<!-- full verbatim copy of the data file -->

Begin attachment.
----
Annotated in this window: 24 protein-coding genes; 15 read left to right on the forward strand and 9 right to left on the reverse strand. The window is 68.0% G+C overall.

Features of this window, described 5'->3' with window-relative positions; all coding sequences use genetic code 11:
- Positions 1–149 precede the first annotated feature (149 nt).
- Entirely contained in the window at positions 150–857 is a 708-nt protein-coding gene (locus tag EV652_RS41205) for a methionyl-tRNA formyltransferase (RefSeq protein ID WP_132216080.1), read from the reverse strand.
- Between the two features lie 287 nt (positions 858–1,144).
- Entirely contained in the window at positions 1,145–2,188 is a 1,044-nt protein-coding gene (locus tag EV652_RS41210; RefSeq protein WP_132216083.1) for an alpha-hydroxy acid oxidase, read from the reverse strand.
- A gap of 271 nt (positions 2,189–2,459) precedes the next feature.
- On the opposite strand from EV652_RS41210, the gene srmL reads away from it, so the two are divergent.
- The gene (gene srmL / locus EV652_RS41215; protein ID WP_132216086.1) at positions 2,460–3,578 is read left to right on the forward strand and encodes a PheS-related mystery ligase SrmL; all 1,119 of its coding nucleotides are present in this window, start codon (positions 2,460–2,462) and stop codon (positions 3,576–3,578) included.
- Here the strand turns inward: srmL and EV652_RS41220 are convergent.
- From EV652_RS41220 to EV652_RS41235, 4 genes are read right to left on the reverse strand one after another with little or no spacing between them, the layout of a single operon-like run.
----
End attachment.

Annotated in this window: 24 protein-coding genes; 15 read left to right on the forward strand and 9 right to left on the reverse strand. The window is 68.0% G+C overall.

Features of this window, described 5'->3' with window-relative positions; all coding sequences use genetic code 11:
- Positions 1–149 precede the first annotated feature (149 nt).
- Entirely contained in the window at positions 150–857 is a 708-nt protein-coding gene (locus tag EV652_RS41205) for a methionyl-tRNA formyltransferase (RefSeq protein ID WP_132216080.1), read from the reverse strand.
- Between the two features lie 287 nt (positions 858–1,144).
- Entirely contained in the window at positions 1,145–2,188 is a 1,044-nt protein-coding gene (locus tag EV652_RS41210; RefSeq protein WP_132216083.1) for an alpha-hydroxy acid oxidase, read from the reverse strand.
- A gap of 271 nt (positions 2,189–2,459) precedes the next feature.
- On the opposite strand from EV652_RS41210, the gene srmL reads away from it, so the two are divergent.
- The gene (gene srmL / locus EV652_RS41215; protein ID WP_132216086.1) at positions 2,460–3,578 is read left to right on the forward strand and encodes a PheS-related mystery ligase SrmL; all 1,119 of its coding nucleotides are present in this window, start codon (positions 2,460–2,462) and stop codon (positions 3,576–3,578) included.
- Here the strand turns inward: srmL and EV652_RS41220 are convergent.
- From EV652_RS41220 to EV652_RS41235, 4 genes are read right to left on the reverse strand one after another with little or no spacing between them, the layout of a single operon-like run.